It also exposes default behavior, especially one that is very interesting for us, the ThumbnailDocumentFactory. Basically, the algorithm is: - If the document has the Thumbnail facet and its thumb:thumbnail field is not null, then well, use it. It is the image we want for the thumbnail. - Else (no facet or field is null), just use the “Big Icon” as set in the Document Type definition.

What this means is that this ThumbnailDocumentFactory is perfect and does exactly what we want: For a Design document, it uses it’s thumb:thumbnail field to display the icon (we’ll see below how we fill it). So, we will add an XML extension in Studio, contributing the ThumbnailService, telling it “for any Design document type, please use the ThumbnailDocumentFactory java class”. This is us being lazy: we use what others built, and are thankful to them for what they did for us. <extension target="org.nuxeo.ecm.core.api.thumbnail.ThumbnailService" point="thumbnailFactory"><thumbnailfactory name="thumbnailDesignFactory" doctype="Design" factoryclass="org.nuxeo.ecm.platform.thumbnail.factories.ThumbnailDocumentFactory"></thumbnailfactory></extension> Now, we want to add the Thumbnail facet to our Design.

The Thumbnail Facet

Here, we start with a problem. In my Design document type definition in Studio, I don’t have the “Thumbnail” facet (not that it is written in very, very small font, or in white on white that I don’t see it). It just doesn’t exist in Studio.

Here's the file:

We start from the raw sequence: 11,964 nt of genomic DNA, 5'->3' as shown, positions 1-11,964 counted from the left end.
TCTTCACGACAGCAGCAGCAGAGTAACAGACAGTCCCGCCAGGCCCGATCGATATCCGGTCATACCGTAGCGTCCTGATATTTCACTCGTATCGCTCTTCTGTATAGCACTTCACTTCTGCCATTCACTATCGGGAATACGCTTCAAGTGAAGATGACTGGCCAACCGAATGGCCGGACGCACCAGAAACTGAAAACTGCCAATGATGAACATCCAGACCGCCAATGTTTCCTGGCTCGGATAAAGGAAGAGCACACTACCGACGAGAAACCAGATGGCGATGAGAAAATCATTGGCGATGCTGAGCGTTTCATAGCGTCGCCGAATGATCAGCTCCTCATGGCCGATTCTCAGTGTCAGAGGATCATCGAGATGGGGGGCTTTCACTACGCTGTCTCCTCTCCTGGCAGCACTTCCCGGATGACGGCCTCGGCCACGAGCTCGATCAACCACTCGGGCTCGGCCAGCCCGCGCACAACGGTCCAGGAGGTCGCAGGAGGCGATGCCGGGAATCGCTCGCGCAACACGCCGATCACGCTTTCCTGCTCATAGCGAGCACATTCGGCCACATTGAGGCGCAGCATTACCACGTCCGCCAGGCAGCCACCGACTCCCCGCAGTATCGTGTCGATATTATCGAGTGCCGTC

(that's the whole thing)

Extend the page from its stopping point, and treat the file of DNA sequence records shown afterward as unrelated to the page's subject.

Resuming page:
But I know this facet exists and is always deployed on the server. It is described here. So, we must tell Studio to display it. Studio not only rocks, but rocks in a very, very smart way: It allows you to use the “Studio Registries” to, basically, declare objects that exist on the server but are not a part of Studio (yet).

So, we now declare our facet in Settings > Registries > Document Facets:

{ "facets":[ { "id": "Thumbnail", "schemas": ["thumbnail"] } ] } We also have to declare the thumbnail schema in Settings > Registries > Document Schemas: { "schemas": { "thumbnail": { @prefix: "thumb", "thumbnail": "blob" } } } Now, we do have our nice, cute, and little box, checked in this screenshot:

Facet is Here

Time for a little interlude and a second song in the Nuxeo Studio Rocks playlist. This is Status Quo - the best rock band ever - opening Live Aid, in 1985.

Build the Design’s Thumbnail

All is in place: Our Design document has the Thumbnail facet, which means it also has the thumbnail schema. Let’s fill it’s thumb:thumbnail field with an image if needed.